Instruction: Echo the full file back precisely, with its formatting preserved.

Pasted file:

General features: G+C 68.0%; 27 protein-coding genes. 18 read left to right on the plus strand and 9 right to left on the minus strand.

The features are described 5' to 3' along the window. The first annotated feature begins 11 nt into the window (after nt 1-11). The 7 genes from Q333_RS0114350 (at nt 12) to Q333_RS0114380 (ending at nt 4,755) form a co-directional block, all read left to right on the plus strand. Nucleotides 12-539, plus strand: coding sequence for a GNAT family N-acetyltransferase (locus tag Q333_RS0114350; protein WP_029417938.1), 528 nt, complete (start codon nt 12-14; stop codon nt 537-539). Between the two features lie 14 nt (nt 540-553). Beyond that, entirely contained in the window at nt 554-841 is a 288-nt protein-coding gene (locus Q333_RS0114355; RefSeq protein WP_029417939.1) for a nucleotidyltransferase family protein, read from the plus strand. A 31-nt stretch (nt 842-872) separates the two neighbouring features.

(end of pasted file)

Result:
General features: G+C 68.0%; 27 protein-coding genes. 18 read left to right on the plus strand and 9 right to left on the minus strand.

The features are described 5' to 3' along the window. The first annotated feature begins 11 nt into the window (after nt 1-11). The 7 genes from Q333_RS0114350 (at nt 12) to Q333_RS0114380 (ending at nt 4,755) form a co-directional block, all read left to right on the plus strand. Nucleotides 12-539, plus strand: coding sequence for a GNAT family N-acetyltransferase (locus tag Q333_RS0114350; protein WP_029417938.1), 528 nt, complete (start codon nt 12-14; stop codon nt 537-539). Between the two features lie 14 nt (nt 540-553). Beyond that, entirely contained in the window at nt 554-841 is a 288-nt protein-coding gene (locus Q333_RS0114355; RefSeq protein WP_029417939.1) for a nucleotidyltransferase family protein, read from the plus strand. A 31-nt stretch (nt 842-872) separates the two neighbouring features.